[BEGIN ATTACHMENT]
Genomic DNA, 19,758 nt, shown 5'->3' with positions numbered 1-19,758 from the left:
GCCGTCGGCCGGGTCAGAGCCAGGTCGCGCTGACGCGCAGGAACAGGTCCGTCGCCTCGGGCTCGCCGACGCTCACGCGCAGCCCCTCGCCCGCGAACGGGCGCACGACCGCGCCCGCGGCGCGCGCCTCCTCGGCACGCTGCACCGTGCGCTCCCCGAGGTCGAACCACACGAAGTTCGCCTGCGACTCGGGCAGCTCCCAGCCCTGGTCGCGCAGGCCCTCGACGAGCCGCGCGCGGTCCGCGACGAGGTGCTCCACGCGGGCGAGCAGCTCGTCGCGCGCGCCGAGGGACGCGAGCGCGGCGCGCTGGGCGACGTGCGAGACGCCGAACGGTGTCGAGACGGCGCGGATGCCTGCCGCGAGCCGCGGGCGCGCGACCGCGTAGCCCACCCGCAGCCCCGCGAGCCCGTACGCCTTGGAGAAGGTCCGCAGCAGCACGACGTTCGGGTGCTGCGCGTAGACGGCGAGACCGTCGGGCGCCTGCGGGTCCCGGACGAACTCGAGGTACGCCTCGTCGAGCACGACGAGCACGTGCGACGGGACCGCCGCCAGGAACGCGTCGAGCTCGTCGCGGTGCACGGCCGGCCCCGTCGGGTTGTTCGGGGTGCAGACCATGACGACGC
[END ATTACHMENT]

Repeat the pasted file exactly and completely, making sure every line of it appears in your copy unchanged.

Genomic DNA, 19,758 nt, shown 5'->3' with positions numbered 1-19,758 from the left:
GCCGTCGGCCGGGTCAGAGCCAGGTCGCGCTGACGCGCAGGAACAGGTCCGTCGCCTCGGGCTCGCCGACGCTCACGCGCAGCCCCTCGCCCGCGAACGGGCGCACGACCGCGCCCGCGGCGCGCGCCTCCTCGGCACGCTGCACCGTGCGCTCCCCGAGGTCGAACCACACGAAGTTCGCCTGCGACTCGGGCAGCTCCCAGCCCTGGTCGCGCAGGCCCTCGACGAGCCGCGCGCGGTCCGCGACGAGGTGCTCCACGCGGGCGAGCAGCTCGTCGCGCGCGCCGAGGGACGCGAGCGCGGCGCGCTGGGCGACGTGCGAGACGCCGAACGGTGTCGAGACGGCGCGGATGCCTGCCGCGAGCCGCGGGCGCGCGACCGCGTAGCCCACCCGCAGCCCCGCGAGCCCGTACGCCTTGGAGAAGGTCCGCAGCAGCACGACGTTCGGGTGCTGCGCGTAGACGGCGAGACCGTCGGGCGCCTGCGGGTCCCGGACGAACTCGAGGTACGCCTCGTCGAGCACGACGAGCACGTGCGACGGGACCGCCGCCAGGAACGCGTCGAGCTCGTCGCGGTGCACGGCCGGCCCCGTCGGGTTGTTCGGGGTGCAGACCATGACGACGC